Criminal Law: Use of force, free expression, and hate crimes
This case involves a private security guard whose actions during an alleged break-in at a research laboratory raise issues about use of force, freedom of expression, and the elements of a hate crime. In an optional pretrial motion based on the First and Fourteenth Amendments, students can argue the constitutionality of a hypothetical community's ordinance governing racist expression.
Mock trials developed by the Constitutional Rights Foundation include the facts of a hypothetical case, witness statements, relevant legal authorities, complete trial instructions, and procedural guidelines. Each also contains an optional pretrial motion designed to help students gain a deeper understanding of constitutional issues related to the criminal trial process.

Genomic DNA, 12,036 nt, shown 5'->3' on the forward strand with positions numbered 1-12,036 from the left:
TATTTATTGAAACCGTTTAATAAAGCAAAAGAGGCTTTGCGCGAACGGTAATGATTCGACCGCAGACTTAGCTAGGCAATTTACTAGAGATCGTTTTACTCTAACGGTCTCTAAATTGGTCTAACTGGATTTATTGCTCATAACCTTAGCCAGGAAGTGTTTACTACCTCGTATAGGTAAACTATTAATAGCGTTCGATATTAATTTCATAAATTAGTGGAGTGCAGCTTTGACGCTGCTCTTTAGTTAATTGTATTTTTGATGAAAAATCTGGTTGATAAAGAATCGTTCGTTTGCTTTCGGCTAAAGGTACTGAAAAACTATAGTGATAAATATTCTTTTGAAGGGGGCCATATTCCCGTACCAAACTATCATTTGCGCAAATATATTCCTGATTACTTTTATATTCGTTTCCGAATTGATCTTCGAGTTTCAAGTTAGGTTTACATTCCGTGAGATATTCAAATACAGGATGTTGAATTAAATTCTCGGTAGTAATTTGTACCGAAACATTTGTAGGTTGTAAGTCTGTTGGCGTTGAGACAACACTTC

Mock trials at this grade level are not scripts, but rather give a set of facts and allow witnesses and lawyers to create testimony and questioning consistent with the facts. They typically have about eight speaking parts. They can usually be presented in one class period or adapted to be presented in that period, but most could take more time if it were available. These mock trials are suggested for use with students in grades 7-12.
Please see our full listing of mock trials for more.